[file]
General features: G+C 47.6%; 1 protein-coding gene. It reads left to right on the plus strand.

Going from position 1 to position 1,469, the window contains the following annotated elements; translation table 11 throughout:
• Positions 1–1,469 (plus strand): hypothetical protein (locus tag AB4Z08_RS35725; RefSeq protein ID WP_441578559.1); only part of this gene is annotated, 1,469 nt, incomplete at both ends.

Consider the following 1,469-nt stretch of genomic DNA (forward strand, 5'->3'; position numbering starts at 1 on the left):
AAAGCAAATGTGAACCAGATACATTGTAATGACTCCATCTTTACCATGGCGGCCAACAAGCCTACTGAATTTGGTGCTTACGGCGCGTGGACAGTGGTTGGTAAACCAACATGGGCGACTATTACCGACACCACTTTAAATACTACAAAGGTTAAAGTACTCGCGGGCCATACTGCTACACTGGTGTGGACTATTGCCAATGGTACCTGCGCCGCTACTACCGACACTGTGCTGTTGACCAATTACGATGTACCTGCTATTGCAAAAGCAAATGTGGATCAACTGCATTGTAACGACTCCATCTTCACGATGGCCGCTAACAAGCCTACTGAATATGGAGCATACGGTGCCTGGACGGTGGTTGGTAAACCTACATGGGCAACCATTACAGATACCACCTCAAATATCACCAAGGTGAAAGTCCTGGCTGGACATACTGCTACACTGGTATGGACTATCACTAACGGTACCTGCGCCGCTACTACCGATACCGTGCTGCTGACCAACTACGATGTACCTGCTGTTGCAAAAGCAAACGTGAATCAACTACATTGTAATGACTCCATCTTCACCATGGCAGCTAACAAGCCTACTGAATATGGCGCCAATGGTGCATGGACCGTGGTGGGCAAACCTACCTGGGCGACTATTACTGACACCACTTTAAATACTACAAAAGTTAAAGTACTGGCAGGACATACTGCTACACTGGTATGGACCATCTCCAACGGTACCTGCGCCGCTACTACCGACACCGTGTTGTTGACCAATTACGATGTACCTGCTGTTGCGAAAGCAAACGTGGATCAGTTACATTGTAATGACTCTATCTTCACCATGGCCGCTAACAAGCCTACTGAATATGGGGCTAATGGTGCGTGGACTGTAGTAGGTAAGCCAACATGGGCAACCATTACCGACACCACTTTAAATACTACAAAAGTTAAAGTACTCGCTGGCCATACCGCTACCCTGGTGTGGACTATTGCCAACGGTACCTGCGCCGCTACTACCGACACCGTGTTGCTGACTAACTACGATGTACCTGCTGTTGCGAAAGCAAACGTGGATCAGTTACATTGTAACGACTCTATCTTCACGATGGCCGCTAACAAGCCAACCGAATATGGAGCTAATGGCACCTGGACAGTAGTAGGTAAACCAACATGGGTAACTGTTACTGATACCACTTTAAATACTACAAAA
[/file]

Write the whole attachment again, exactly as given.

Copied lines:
General features: G+C 47.6%; 1 protein-coding gene. It reads left to right on the plus strand.

Going from position 1 to position 1,469, the window contains the following annotated elements; translation table 11 throughout:
• Positions 1–1,469 (plus strand): hypothetical protein (locus tag AB4Z08_RS35725; RefSeq protein ID WP_441578559.1); only part of this gene is annotated, 1,469 nt, incomplete at both ends.

Consider the following 1,469-nt stretch of genomic DNA (forward strand, 5'->3'; position numbering starts at 1 on the left):
AAAGCAAATGTGAACCAGATACATTGTAATGACTCCATCTTTACCATGGCGGCCAACAAGCCTACTGAATTTGGTGCTTACGGCGCGTGGACAGTGGTTGGTAAACCAACATGGGCGACTATTACCGACACCACTTTAAATACTACAAAGGTTAAAGTACTCGCGGGCCATACTGCTACACTGGTGTGGACTATTGCCAATGGTACCTGCGCCGCTACTACCGACACTGTGCTGTTGACCAATTACGATGTACCTGCTATTGCAAAAGCAAATGTGGATCAACTGCATTGTAACGACTCCATCTTCACGATGGCCGCTAACAAGCCTACTGAATATGGAGCATACGGTGCCTGGACGGTGGTTGGTAAACCTACATGGGCAACCATTACAGATACCACCTCAAATATCACCAAGGTGAAAGTCCTGGCTGGACATACTGCTACACTGGTATGGACTATCACTAACGGTACCTGCGCCGCTACTACCGATACCGTGCTGCTGACCAACTACGATGTACCTGCTGTTGCAAAAGCAAACGTGAATCAACTACATTGTAATGACTCCATCTTCACCATGGCAGCTAACAAGCCTACTGAATATGGCGCCAATGGTGCATGGACCGTGGTGGGCAAACCTACCTGGGCGACTATTACTGACACCACTTTAAATACTACAAAAGTTAAAGTACTGGCAGGACATACTGCTACACTGGTATGGACCATCTCCAACGGTACCTGCGCCGCTACTACCGACACCGTGTTGTTGACCAATTACGATGTACCTGCTGTTGCGAAAGCAAACGTGGATCAGTTACATTGTAATGACTCTATCTTCACCATGGCCGCTAACAAGCCTACTGAATATGGGGCTAATGGTGCGTGGACTGTAGTAGGTAAGCCAACATGGGCAACCATTACCGACACCACTTTAAATACTACAAAAGTTAAAGTACTCGCTGGCCATACCGCTACCCTGGTGTGGACTATTGCCAACGGTACCTGCGCCGCTACTACCGACACCGTGTTGCTGACTAACTACGATGTACCTGCTGTTGCGAAAGCAAACGTGGATCAGTTACATTGTAACGACTCTATCTTCACGATGGCCGCTAACAAGCCAACCGAATATGGAGCTAATGGCACCTGGACAGTAGTAGGTAAACCAACATGGGTAACTGTTACTGATACCACTTTAAATACTACAAAA